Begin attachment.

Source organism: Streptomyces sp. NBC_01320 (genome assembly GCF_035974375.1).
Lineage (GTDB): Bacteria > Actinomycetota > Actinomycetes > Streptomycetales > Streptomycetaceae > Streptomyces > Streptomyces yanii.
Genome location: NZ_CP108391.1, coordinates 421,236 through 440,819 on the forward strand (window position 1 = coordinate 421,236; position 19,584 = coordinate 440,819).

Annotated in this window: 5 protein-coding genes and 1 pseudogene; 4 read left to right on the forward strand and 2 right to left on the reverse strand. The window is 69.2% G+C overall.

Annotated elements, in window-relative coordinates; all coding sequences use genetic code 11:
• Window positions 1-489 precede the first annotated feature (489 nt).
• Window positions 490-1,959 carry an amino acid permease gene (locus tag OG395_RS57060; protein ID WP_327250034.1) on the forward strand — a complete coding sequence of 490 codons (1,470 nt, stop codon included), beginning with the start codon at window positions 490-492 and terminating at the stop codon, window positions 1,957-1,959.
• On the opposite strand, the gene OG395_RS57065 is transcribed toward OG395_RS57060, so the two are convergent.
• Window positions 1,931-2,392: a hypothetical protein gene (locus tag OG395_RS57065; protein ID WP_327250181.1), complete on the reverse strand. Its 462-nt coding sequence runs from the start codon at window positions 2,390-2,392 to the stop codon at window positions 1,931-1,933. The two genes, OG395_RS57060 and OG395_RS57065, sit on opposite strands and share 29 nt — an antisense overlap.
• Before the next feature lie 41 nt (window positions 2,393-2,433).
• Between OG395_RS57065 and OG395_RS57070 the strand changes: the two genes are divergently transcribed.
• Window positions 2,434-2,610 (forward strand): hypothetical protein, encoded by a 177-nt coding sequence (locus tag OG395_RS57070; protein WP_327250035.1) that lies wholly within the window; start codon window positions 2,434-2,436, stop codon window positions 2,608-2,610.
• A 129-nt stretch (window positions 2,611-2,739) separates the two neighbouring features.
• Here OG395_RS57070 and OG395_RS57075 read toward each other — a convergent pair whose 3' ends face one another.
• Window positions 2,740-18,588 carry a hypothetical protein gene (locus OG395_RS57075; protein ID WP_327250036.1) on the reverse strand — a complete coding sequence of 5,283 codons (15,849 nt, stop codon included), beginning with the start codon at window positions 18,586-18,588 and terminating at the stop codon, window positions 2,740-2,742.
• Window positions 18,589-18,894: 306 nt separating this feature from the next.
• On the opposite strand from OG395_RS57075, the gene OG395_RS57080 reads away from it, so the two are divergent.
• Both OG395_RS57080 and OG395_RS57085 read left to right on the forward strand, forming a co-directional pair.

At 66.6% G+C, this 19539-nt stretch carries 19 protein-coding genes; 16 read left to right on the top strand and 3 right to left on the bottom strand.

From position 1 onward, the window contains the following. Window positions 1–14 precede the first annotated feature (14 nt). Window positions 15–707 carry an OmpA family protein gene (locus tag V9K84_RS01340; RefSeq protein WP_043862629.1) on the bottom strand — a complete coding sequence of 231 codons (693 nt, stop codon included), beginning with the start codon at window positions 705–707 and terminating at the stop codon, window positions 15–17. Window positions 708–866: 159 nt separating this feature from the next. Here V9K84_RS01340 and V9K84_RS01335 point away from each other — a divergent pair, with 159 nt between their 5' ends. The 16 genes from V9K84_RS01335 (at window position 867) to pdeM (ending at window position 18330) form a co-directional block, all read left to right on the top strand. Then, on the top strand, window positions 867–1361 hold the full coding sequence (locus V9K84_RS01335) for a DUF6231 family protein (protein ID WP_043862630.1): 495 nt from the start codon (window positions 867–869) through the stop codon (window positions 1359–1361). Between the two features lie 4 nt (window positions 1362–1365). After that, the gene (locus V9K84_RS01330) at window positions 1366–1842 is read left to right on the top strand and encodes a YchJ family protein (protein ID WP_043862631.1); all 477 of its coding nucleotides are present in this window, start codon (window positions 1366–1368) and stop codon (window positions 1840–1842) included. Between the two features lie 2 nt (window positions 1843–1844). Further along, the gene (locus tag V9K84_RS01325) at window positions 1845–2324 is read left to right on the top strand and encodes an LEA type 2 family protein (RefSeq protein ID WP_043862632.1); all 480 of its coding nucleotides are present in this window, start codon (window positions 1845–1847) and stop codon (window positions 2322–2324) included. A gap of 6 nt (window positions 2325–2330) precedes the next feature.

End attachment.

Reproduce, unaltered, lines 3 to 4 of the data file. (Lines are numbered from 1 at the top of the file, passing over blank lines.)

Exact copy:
Genome location: NZ_CP108391.1, coordinates 421,236 through 440,819 on the forward strand (window position 1 = coordinate 421,236; position 19,584 = coordinate 440,819).

Annotated in this window: 5 protein-coding genes and 1 pseudogene; 4 read left to right on the forward strand and 2 right to left on the reverse strand. The window is 69.2% G+C overall.